UNICEF is taking action to sustain access to basic services, including critical protection services for the most affected children and their families. As of mid-year, UNICEF has increased its SAM, WASH and GBV targets to take into account additional needs following several events: the crises in Juba and Wau; the recent cholera outbreak; and increased food insecurity and malnutrition. Despite the challenging operating environment including increased insecurity to deliver aid, and violent attacks on humanitarian workers and assets, UNICEF is scaling up its response across all sectors. An integrated package of nutrition, WASH, and health services is being delivered to respond to the high rates of malnutrition in NBeG and to address immediate and underlying causes. The joint-scale up plan with WFP is also being updated. Children are being supported to resume education in safe learning environments through the Back to Learning campaigns. Sustainable access to safe water and sanitation continues, alongside social mobilization and hygiene messaging for the prevention of further spread of cholera. The Health sector will continue to focus on malaria response and other disease outbreaks. UNICEF’s ten field offices remain operational while the Rapid Response Mechanism (RRM) continues to provide live-saving interventions in hard to reach areas. Response plans have been revised for Juba and Wau, and costed contingency plans for all the states have been developed to strengthen preparedness should violence escalate across the country.

Results to date (January to September 2016)

To date, UNICEF funds available include US$66.65 million received for the current appeal as well as US$37 million carried forward from the previous year. With available funding, 146,449 children have been treated for SAM. An estimated 590,650 conflict affected people now have access to safe water, and 211,754 have access to safe sanitation. Approximately 266,291 children and adolescents have access to education through 207 Temporary Learning Spaces (TLS). More than 420,416 children and adolescents have been reached with critical child protection services, including psychosocial support delivered through Child Friendly Space (CFS) or community based mechanisms, case management and prevention messaging targeting children and adolescents at risk of recruitment, family separation and/or other child protection risks. Due to limited funding, critical child protection services, especially psychosocial support outreach, have been scaled down in terms of geographic coverage. However, UNICEF continues efforts to mobilize funds to reach the planned target. An estimated 453,950 preventative and curative primary health care consultations have been provided to children under five with malaria remaining the major cause of morbidity. UNICEF continues efforts to mobilize funds for a follow-up measles vaccination campaign in October 2016 to reach children at risk. In addition, challenges due to insecurity have delayed the delivery of long lasting insecticide treated nets (LLITN) however distribution will be expedited as access permits.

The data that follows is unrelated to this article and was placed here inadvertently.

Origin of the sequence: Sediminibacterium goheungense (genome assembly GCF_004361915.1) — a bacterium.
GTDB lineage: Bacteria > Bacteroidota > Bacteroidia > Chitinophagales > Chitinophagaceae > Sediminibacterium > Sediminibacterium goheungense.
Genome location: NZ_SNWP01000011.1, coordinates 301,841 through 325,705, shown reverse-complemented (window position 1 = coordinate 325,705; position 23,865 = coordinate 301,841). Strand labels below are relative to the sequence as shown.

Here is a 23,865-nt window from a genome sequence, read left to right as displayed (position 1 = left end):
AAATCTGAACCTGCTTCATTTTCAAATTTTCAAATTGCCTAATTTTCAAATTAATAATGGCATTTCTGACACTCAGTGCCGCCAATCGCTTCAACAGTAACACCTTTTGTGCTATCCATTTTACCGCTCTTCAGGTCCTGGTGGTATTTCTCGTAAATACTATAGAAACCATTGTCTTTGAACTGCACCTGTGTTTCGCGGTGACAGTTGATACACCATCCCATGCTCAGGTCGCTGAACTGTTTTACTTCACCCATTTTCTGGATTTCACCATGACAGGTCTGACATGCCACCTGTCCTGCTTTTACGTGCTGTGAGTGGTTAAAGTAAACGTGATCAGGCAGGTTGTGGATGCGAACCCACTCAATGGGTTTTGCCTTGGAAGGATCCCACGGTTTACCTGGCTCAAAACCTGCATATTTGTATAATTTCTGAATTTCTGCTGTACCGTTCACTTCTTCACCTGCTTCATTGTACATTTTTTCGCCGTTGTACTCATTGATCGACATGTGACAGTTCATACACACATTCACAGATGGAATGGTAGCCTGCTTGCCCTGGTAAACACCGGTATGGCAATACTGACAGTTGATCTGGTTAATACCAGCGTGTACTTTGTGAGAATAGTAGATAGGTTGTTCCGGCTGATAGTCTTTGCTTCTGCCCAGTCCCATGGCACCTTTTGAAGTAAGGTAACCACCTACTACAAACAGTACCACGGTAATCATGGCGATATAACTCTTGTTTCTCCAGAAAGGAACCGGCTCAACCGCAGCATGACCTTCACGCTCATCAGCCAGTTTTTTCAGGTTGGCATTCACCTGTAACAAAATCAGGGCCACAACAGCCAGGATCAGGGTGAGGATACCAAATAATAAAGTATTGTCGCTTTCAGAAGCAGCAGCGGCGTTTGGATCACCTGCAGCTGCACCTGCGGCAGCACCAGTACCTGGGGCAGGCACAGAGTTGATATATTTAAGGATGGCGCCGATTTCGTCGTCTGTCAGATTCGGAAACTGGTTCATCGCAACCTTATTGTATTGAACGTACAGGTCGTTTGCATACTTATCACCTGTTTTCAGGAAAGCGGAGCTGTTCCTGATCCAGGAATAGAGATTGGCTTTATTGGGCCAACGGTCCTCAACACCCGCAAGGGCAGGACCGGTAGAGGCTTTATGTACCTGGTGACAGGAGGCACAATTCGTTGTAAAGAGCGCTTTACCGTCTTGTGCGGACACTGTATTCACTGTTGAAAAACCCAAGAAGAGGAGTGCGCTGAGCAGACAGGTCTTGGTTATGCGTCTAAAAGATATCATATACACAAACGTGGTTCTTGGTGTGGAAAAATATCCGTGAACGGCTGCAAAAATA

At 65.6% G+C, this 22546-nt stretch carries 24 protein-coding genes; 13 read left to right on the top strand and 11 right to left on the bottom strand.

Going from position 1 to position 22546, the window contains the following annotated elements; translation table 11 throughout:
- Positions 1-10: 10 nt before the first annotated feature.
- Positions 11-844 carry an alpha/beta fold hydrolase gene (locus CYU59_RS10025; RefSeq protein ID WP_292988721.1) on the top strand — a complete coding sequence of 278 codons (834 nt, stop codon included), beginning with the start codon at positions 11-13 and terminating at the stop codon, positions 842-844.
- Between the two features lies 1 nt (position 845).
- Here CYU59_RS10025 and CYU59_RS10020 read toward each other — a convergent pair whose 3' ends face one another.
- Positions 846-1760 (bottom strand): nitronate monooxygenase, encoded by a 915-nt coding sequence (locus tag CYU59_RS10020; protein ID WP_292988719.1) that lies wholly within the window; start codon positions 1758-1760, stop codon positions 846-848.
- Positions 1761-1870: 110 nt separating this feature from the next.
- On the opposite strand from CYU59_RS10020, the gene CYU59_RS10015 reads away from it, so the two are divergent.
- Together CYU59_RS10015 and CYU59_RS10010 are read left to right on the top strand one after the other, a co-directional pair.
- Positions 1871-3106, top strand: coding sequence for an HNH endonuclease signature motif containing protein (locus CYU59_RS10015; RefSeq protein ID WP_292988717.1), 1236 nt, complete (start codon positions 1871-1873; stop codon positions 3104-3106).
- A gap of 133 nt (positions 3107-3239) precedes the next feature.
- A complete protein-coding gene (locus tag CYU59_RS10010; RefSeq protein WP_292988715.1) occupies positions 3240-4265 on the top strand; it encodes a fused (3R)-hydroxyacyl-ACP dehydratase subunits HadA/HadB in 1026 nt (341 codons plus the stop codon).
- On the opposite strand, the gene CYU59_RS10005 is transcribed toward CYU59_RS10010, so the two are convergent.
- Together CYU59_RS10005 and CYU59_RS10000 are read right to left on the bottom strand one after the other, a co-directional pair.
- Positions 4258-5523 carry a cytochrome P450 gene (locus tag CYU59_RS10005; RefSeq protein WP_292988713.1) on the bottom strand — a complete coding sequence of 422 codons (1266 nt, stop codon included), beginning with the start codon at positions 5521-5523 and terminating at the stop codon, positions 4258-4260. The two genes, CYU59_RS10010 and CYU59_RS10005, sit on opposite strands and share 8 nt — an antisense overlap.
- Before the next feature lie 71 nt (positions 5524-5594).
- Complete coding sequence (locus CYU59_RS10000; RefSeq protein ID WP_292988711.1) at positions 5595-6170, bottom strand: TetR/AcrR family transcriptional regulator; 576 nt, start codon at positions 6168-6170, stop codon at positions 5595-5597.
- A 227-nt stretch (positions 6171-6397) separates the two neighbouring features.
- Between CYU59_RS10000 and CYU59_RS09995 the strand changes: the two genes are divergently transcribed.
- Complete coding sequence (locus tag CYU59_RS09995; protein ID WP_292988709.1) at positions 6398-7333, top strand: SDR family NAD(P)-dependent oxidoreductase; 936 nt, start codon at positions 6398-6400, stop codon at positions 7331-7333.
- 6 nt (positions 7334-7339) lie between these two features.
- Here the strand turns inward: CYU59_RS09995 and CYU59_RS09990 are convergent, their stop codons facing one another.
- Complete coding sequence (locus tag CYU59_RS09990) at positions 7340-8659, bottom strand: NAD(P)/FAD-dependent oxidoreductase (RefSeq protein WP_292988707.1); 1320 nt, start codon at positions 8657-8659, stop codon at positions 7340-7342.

Funding requirements

UNICEF has revised its Humanitarian Action for Children (HAC) requirement for South Sudan from US$154.4 million to US$165.2 million to meet the increased humanitarian needs of children in the second half of 2016 and align with the revised 2016 South Sudan Humanitarian Response Plan (HRP).4 The cost to operate in South Sudan continues to increase due to the economic crisis, poor infrastructure, increasing access constraints, and the need to airlift humanitarian supplies to the most affected populations in hard to reach areas. The consequences of underfunding can be irreversible. Child protection interventions have already been affected, including suspending family tracing and reunification services for separated children and reducing the coverage of GBV interventions. Without additional funding, UNICEF and partners will not be able to provide life-saving treatment for over 100,000 children with SAM, and 700,000 children will miss out on critical measles immunization. Additional funding is also required to provide education in emergencies and psychosocial support for nearly 60,000 children and adolescents.

1 Total affected population (and children) has been revised from the original HAC, to be align with the 2016 HRP.
2 WFP South Sudan Situation Report #140, August 2016
3 Integrated Food Security Phase Classification (IPC) June 2016.
4 UNICEF’s 2016 HAC requirements exceed UNICEF’s requirements in the 2016 HRP due to targets set at the start of the year to reach additional beneficiaries with education and child protection support.